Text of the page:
i am a cup of love. i am shannon.

November 19, 2012 | 114 Comments

Shannon Fisher and daughter

None of us is a carbon copy of Mum or Dad. Instead of adopting all their parents’ negative traits, adolescents seek their own authentic way of being. But to the degree that we feel unloved or unworthy, our uniqueness fails to flower. Since our attempts to be lovable by imitating our parents didn’t pay off, we begin to define ourselves as being not-Mum or not-Dad. I was in my 30s before I realised that a major part of my personality had developed in rebellion to my mother. I wasn’t really Joan. I was not-Lillian.

The Therapy that Changed my Life by Joan Borysenko

The truth is this: the 8 days at Hoffman left me with a lot of fucking work to do.

I didn’t come away miraculously cured of my shame, self-loathing, insecurity, depression, vindictiveness, or head-chatter. I came away with full-body experiences I couldn’t forget if I tried. I came away equipped to loosen the strangling grip of awareness that is, apparently, a gift.

I came away with a picture of what my patterns have cost me and a compelling desire to change. I came away with friendship and community. I came away with self-love, self-forgiveness, and self-compassion, which set me up to give from a place that no longer vibrates with need. Or, at least, vibrates less.

I also came away with personal-chef entitlement syndrome. GAWD I HATE FEEDING MYSELF.

The biggest aha for me was the expectations I place on others. The expectations come because, as Joan Borysenko wrote, I am “covertly ruled by the wounded, emotionally immature child within, who searches for the unconditional love it needed but did not receive from its family of origin.” I wrote a list of all the things that piss me off about Steve and labelled them as either in conflict with what my parents modelled or the same as my parents.

Traits unlike my parents in Steve are because I sought out someone different, and then found myself incensed he’s not like them. Steve’s similar traits are emotionally familiar, and thus triggery. CRAZYSAUCE. And amazing to know.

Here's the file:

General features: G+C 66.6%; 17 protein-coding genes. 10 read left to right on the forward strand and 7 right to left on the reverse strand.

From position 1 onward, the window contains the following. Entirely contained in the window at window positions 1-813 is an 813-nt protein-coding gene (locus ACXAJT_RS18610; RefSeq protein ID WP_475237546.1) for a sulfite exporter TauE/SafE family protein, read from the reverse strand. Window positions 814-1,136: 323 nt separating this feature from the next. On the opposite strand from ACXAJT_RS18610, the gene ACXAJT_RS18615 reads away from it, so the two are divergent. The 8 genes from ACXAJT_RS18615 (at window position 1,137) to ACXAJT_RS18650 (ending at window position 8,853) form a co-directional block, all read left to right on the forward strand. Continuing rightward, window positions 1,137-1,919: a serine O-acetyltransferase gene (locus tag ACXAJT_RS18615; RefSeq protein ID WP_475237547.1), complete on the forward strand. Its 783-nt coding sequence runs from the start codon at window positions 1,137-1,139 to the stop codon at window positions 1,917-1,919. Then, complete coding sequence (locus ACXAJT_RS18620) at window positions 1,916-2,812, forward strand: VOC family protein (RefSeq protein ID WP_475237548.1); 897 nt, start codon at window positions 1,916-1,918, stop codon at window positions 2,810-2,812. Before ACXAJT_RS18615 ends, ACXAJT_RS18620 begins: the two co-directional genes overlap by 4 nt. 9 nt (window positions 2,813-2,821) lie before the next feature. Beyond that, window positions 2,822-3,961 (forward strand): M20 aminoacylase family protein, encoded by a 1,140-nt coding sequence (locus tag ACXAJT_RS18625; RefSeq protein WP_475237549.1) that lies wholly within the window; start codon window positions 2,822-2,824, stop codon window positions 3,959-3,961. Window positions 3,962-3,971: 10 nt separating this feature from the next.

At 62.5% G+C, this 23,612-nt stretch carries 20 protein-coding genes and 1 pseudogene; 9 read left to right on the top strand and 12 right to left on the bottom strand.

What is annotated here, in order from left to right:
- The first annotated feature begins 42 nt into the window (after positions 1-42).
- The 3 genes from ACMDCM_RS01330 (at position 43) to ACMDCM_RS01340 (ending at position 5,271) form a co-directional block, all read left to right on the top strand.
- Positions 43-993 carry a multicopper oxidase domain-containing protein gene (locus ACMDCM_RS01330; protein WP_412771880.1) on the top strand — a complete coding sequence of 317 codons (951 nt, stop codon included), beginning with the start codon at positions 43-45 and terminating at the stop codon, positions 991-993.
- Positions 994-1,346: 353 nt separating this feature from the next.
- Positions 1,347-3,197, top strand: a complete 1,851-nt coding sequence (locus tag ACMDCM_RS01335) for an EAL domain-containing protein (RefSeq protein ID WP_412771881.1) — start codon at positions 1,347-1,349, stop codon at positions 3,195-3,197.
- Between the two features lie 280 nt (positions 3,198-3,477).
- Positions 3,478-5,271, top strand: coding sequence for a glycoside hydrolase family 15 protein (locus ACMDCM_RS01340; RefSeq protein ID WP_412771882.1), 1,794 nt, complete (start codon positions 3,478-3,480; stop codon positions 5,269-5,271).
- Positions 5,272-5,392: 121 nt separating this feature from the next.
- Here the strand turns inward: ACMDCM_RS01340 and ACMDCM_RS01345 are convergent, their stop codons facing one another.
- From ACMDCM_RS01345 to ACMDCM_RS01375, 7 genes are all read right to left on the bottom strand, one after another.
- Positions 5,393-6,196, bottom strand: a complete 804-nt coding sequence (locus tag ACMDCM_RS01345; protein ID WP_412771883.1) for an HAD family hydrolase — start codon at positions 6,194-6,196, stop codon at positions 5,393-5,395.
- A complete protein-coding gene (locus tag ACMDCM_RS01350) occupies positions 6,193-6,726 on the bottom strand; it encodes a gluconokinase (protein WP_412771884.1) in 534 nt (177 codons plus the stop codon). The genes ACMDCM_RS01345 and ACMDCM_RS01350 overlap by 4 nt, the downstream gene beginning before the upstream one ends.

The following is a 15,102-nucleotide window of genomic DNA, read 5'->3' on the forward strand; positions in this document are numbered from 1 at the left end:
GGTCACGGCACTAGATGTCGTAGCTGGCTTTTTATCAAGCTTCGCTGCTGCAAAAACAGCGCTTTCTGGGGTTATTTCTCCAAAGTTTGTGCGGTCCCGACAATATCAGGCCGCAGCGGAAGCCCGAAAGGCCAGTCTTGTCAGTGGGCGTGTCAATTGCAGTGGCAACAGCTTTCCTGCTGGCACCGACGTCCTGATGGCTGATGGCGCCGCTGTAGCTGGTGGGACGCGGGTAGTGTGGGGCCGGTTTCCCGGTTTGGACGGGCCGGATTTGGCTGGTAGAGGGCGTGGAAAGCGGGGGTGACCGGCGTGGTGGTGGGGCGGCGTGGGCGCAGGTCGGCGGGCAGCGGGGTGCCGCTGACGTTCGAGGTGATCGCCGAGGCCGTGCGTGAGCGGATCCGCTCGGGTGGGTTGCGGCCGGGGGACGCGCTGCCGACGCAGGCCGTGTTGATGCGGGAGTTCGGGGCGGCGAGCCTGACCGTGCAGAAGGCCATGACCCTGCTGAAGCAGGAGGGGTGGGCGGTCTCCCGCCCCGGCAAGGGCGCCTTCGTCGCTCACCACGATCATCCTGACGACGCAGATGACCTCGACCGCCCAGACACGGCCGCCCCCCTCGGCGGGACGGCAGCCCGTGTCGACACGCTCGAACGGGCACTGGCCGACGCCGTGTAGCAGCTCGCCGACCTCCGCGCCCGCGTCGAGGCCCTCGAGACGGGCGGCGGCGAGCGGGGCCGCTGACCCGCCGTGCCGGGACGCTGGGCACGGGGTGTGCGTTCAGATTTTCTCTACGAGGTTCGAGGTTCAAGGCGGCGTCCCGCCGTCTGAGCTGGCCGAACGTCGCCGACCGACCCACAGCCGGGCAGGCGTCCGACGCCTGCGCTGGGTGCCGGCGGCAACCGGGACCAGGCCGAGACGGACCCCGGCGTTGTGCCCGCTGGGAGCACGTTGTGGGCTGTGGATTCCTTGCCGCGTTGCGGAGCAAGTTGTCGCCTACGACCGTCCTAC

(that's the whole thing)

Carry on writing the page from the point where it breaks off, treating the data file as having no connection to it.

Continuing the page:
I made a list of my expectations of Steve. I was foaming at the mouth, madly scribbling out his deficiencies. I dotted my i’s and put down my pen with smug satisfaction. The teacher looked at my completed list and asked, “Is this a list of your unmet needs of childhood?” I looked at my paper. Huh, so it is, yes. She asked again, “Is it fair to expect Steve to make up for your childhood?”

Well shitfuckers. NO.

I’m going to work on meeting my own needs. What a huge fucking relief that is. Steve is not my mom and Steve is not my dad. Steve is my Steve. If realizing that doesn’t help me show up in this relationship differently, we’re super fucked (worst. superhero. ever).

I’m gonna show up differently.

Part of the process is digging deep into the ways parents didn’t meet needs, and feeling the resulting anger. Enraged would describe my two-day shit show. We were moved through the rage, with writing and a series of visualizations, to forgiveness, compassion and a respectful understanding for our parents’ hurts and struggles.

So… I forgave my mom. I forgave my dad. I forgave my step-dad. I cut ties with my self-righteous contempt. I’m still proud of myself for setting up a boundary with my mom and step-dad, but I can maintain that boundary out of love instead of continued resentment. That’s a win, friends!